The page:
With the global economy in turmoil in early 2016, women struggled to maintain their share of the Forbes list of the World’s Billionaires. The total number of female billionaires fell to 190 from 197 last year, and women make up 10% of the world’s 1,810 ten-figure fortunes.
Over the past year, 6 women billionaires died and the fortunes of 31 fell below $1 billion. But 27 women joined the ranks of the billionaires for the first time and another 3 returned to billionaire status after falling off in previous years.
Liliane Bettencourt of France is back in the seat of richest woman in the world, and is also the 11th richest person on the Forbes list. Her fortune slipped $4 billion in the past year as shares of L’Oreal fell. But the heiress was not just a victim of the markets. According to a French court, eight people, including several former wealth managers and celebrity photographer François-Marie Banier, were found guilty in May 2015 of conning the 93-year-old Parisian out of millions of euros. Banier was sentenced to three years in prison and ordered to pay Bettencourt $172 million in damages. The court will hear his appeal in May 2016. Bettencourt and her family are worth $36.1 billion.
Alice Walton is the second richest woman in the world with $32.3 billion to her name. Her net worth is down $7.1 billion from last year due to a drop in the price of Wal-Mart stock. Walton, unlike her brothers Rob and Jim, is not actively involved in running the mega superstore chain her father Sam Walton founded in 1962. But she still shares in the wealth reaped by Wal-Mart. Instead, Alice focuses on collecting art and making political donations, including $25,000 to a super-PAC supporting Hillary Clinton’s presidential campaign.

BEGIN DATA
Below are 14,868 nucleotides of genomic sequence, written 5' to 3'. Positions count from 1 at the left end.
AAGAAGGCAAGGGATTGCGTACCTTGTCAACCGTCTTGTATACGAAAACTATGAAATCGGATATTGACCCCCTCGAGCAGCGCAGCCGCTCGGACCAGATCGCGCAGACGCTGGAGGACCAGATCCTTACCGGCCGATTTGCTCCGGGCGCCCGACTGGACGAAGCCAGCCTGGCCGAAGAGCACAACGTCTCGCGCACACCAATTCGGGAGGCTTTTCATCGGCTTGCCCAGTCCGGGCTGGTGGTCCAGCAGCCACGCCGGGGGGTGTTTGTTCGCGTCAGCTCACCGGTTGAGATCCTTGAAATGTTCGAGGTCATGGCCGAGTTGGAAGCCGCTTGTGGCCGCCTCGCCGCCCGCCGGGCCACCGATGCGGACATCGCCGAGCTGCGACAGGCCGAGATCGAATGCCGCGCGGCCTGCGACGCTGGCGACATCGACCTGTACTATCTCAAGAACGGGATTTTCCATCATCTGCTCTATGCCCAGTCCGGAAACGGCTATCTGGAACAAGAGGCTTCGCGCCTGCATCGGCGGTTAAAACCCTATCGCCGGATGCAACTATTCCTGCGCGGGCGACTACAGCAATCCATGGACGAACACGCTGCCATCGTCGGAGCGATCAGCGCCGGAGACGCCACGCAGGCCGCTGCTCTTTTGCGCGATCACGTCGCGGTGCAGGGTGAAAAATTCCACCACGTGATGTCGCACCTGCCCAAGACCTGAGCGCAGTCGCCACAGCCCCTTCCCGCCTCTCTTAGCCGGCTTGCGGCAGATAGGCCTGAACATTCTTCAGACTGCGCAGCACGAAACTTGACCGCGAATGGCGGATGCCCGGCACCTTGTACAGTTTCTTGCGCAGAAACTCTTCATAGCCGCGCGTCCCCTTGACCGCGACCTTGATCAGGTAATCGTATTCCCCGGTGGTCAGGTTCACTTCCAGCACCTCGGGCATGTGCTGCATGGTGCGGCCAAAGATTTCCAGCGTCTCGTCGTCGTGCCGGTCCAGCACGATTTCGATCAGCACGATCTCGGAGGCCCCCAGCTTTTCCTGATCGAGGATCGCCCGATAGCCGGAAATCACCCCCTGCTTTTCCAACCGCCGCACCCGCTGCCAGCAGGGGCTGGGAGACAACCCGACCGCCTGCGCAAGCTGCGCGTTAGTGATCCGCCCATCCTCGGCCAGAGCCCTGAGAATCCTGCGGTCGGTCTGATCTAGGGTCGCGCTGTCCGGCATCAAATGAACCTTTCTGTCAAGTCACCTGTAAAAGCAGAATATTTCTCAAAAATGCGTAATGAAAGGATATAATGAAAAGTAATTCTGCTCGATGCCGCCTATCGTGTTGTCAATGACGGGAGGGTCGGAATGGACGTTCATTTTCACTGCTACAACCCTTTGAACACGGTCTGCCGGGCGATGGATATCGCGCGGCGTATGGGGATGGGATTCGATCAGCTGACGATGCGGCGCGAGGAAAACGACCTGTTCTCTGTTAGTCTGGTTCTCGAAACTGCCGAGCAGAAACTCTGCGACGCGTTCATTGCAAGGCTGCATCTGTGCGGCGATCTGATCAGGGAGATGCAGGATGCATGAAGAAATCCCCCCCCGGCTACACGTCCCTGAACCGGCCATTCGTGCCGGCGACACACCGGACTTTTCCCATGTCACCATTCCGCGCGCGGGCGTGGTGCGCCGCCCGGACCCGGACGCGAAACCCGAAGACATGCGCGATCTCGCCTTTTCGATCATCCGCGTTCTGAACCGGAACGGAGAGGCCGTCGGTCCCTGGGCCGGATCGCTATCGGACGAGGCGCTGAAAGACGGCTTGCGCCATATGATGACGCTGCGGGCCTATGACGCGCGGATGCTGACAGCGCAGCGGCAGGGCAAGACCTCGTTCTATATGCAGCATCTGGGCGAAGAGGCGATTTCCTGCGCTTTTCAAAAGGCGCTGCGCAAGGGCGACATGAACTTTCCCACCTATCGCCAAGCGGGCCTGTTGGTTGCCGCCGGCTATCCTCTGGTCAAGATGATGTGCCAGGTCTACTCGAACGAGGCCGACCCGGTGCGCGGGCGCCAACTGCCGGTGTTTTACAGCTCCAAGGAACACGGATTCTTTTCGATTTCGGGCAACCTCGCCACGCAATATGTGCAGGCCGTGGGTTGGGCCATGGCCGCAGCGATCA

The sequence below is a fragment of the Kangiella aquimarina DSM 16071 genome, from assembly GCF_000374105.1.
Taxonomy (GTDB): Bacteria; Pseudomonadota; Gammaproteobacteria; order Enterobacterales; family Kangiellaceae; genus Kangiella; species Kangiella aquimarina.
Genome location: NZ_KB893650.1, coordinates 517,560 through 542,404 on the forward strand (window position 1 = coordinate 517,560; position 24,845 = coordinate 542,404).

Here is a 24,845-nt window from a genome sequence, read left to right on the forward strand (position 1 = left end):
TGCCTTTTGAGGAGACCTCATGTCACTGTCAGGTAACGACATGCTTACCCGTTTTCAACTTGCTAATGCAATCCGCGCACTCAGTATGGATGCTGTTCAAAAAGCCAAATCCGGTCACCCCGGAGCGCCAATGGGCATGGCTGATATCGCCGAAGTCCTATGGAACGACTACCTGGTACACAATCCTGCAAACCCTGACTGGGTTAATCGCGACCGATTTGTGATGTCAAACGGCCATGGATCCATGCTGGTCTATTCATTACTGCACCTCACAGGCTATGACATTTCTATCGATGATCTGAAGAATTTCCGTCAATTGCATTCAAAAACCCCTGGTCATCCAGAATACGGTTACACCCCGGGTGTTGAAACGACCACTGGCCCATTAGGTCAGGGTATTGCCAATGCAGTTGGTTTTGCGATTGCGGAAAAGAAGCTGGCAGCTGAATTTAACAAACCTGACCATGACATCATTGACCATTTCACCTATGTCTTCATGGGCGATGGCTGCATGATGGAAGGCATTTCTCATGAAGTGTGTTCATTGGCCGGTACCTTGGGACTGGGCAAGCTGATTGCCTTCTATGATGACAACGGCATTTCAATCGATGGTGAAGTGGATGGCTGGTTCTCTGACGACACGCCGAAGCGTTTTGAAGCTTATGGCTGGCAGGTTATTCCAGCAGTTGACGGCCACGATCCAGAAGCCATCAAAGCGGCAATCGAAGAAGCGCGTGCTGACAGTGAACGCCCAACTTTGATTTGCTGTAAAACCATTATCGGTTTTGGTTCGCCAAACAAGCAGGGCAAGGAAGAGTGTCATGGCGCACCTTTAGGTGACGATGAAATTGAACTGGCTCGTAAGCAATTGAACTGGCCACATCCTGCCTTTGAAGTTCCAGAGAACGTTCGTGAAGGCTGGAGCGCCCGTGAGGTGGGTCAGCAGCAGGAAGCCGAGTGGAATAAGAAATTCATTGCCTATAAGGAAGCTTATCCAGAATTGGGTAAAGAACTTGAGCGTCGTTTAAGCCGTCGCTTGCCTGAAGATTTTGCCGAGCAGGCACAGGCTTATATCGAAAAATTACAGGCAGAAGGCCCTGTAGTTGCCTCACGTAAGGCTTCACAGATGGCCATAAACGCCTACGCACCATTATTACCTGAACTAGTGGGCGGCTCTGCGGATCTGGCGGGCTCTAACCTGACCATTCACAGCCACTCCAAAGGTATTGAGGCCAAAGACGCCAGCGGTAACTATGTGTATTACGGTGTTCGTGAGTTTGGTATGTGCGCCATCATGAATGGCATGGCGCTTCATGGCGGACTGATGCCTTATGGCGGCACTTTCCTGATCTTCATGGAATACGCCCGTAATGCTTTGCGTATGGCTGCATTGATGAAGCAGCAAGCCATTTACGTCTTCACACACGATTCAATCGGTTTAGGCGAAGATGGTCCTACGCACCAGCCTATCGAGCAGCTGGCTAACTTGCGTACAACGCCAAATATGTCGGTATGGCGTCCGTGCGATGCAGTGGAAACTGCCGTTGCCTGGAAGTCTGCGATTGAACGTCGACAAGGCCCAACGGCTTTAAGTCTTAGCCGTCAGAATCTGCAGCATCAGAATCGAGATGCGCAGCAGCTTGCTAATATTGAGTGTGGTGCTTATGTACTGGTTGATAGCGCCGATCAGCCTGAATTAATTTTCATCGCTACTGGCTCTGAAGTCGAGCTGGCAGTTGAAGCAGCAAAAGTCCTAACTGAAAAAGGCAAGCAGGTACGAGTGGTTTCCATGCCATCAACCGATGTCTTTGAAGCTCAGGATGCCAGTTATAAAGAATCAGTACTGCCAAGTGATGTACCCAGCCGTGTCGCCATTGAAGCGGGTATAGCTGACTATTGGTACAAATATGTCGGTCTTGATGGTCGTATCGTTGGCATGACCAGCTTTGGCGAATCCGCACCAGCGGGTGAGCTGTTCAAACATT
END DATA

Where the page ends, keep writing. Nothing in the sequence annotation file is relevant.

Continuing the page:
Jacqueline Mars, the third richest woman in the world, is worth $23.4 billion, down $3.2 billion this year. Mars and her brothers inherited pet food and candy maker Mars in 1999 after their father’s death. None of them play an active role in the company, which has $33 billion in annual revenue.
Another candy heiress, Maria Franca Fissolo of Italy, snags the title of fourth richest woman with a net worth of $22.1 billion. She is the widow of Michele Ferrero, who built Ferrero Group and died on Valentine’s Day 2015. The private company is owned by Fissolo and her son Giovanni, the CEO; its products include the popular Nutella spread, Kinder chocolates and Tic-Tac mints.
Susanne Klatten of Germany, the world’s fifth richest woman, secretly received additional shares of BMW from her mother over the years but the transfers only came to light when her mother, Johanna Quandt, last year’s ninth richest woman, died in August 2015. Klatten, worth $18.5 billion, and her brother Stefan Quandt (also a billionaire) together own almost half of BMW. Klatten is credited with steering German pharmaceutical and chemical company Altana AG toward $2 billion in annual sales.
Christy Walton, last year’s richest woman and daughter-in-law of Wal-Mart founder Sam Walton, slid out of the top ten this year after previously sealed information became available detailing how her late-husband John’s estate was divided between Christy Walton and their 29-year-old son Lukas. As a result Forbes lowered Christy’s net worth to $5.2 billion and inducted another young Walton to the billionaires club. Lukas Waltonjoins the list with a net worth of $10.4 billion.
Net worths for the 2016 Billionaires List were calculated using stock prices and exchange rates from February 12, 2016. Some net worths have already changed since that date.
Source – forbes